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Our Opinion: Fabulous women

August 24, 2001

Every late August for the last several years, our newspaper has worked to bring its readers the Women of the Imperial Valley special edition — a collection of uplifting and inspiring stories highlighting more than a dozen women in the community doing great things. This year is no exception.

Tucked within Sunday's Press will be what we refer to in the office as the women's edition. (We jokingly used to call it the Fabulous Babes edition, but we have come a long way since then.) Long one of our most popular special editions, Women of the Imperial Valley spotlights just a smattering of our mothers, daughters, sisters, friends and neighbors doing great things in a world still dominated — as much as we hate to say this — by men.

Women in general, especially a great many on the local levels, have made great strides. For instance, in this year's edition we feature Kris Fontaine, the first female department head in the history of the Imperial Irrigation District, one of the Valley's longest running businesses. Fontaine also serves as the district's chief financial officer, overseeing one of the largest budgets in the county.

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There's also stories on political figures in Brawley, City Councilwoman Toni Carrillo, and the three members of the Heber Public Utility District board, Diahna Garcia-Ruiz, Martha Soto and Patricia Becerra.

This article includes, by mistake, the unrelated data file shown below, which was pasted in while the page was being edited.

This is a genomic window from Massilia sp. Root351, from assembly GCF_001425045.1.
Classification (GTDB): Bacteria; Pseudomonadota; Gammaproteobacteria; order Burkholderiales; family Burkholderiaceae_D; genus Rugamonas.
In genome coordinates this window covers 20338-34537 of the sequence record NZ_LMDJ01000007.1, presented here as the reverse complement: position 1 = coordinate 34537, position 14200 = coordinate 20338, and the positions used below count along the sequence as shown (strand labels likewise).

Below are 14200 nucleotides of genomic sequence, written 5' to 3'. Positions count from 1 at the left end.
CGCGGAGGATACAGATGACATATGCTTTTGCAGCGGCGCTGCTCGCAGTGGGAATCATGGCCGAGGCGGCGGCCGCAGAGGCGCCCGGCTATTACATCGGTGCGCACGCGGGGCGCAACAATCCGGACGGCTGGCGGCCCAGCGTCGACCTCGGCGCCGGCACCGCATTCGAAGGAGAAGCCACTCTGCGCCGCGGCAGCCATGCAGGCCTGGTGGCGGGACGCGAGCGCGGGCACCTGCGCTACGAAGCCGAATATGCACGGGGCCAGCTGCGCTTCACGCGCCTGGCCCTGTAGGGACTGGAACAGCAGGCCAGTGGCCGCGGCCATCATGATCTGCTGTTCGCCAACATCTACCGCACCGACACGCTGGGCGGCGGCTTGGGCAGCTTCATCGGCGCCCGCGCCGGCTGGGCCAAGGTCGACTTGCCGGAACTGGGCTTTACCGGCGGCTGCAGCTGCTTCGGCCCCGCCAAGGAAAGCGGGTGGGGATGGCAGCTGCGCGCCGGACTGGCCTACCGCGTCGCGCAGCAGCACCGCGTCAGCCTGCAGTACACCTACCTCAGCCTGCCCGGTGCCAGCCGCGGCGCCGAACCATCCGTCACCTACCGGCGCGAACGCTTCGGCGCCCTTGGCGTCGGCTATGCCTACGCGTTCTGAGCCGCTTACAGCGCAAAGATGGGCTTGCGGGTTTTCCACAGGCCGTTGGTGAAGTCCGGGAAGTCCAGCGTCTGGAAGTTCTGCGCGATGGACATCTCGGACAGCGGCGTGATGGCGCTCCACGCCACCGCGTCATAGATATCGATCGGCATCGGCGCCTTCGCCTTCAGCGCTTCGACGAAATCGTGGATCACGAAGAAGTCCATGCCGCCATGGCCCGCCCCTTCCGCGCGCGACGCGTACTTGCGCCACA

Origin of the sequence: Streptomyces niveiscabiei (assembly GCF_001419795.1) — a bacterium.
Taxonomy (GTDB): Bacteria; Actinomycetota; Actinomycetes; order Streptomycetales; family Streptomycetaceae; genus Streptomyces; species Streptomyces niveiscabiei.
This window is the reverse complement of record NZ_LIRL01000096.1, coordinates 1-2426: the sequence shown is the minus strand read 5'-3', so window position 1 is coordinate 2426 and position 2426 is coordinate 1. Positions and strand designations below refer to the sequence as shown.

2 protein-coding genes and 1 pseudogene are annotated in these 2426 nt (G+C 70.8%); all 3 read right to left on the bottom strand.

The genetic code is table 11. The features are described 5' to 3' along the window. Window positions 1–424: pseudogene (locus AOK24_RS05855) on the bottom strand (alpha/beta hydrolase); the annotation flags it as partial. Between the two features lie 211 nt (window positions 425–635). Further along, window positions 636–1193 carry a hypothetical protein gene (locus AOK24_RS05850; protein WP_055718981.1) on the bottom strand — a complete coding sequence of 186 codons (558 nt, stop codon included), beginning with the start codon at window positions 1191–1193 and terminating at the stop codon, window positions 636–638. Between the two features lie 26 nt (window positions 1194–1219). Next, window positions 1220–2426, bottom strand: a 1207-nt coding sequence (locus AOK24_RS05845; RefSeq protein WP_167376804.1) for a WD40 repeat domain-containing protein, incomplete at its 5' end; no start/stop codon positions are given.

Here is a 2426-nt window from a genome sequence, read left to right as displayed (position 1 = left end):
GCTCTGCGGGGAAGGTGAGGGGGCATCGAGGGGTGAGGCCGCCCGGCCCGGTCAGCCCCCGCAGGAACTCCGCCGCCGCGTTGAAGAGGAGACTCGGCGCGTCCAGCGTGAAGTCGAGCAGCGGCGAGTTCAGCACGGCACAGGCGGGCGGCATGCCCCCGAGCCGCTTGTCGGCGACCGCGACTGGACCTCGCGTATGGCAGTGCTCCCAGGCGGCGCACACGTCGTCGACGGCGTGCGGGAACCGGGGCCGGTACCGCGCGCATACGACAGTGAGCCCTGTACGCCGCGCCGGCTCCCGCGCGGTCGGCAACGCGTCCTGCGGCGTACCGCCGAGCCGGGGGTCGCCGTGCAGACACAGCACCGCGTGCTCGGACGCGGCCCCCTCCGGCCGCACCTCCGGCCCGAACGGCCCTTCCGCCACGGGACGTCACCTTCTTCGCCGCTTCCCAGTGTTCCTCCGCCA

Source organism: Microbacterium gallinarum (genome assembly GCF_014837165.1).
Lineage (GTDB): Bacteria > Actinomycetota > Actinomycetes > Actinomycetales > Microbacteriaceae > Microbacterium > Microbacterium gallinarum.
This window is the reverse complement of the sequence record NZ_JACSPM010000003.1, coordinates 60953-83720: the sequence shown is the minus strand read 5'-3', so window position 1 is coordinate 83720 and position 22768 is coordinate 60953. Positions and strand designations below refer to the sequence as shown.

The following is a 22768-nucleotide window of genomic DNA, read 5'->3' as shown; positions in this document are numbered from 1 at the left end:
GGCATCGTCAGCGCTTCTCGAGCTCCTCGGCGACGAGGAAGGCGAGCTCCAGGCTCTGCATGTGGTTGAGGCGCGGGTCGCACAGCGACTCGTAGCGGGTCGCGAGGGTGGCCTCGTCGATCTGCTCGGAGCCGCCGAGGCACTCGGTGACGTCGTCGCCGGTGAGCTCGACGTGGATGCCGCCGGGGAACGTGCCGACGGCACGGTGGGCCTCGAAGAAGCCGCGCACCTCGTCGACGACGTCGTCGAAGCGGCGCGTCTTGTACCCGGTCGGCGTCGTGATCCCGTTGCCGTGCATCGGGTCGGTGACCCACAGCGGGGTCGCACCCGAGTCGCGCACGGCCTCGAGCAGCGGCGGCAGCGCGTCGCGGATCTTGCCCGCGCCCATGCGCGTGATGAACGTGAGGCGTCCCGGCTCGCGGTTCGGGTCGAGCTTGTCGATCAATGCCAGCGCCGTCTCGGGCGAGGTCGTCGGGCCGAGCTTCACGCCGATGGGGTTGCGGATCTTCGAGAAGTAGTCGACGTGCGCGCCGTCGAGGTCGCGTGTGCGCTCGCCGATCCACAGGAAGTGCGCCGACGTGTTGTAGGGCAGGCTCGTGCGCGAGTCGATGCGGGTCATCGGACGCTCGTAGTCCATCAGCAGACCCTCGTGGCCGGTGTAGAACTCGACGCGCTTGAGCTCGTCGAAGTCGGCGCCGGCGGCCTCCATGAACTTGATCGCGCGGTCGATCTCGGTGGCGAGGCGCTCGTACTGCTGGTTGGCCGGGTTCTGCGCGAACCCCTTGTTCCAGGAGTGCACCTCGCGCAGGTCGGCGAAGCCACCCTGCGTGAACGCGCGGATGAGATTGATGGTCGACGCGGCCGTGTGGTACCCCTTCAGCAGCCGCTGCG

From business owners to Girl Scout troop leaders, from someone in the agricultural community to a school bus driver, this year's women's edition has a healthy cross-section of the community.

From an advertising standpoint, the women's edition is unique in that it's the one edition of the year where the predominant advertising is in layouts of business cards from the great many women running and working for this Valley's businesses and organizations. In addition to reading the informative stories, it's fun to peruse the cards and we encourage you to do so.

As a side note, we'd like to explain the cover and center sections you'll see Sunday. Designed by Press Graphic Artist Edgar Rodriguez, the cover, a two-page poster pullout and various other graphic elements throughout the edition were based on famous pop art themes from artists Andy Warhol and Roy Lichtenstein. Warhol's multicolored Marilyn Monroe screenprints were the inspiration for the manipulated faces that surround the cover, while the comic-style, pixelated paintings of Lichtenstein gave birth to the recurring woman's profile seen on the cover, in the center and throughout the edition.

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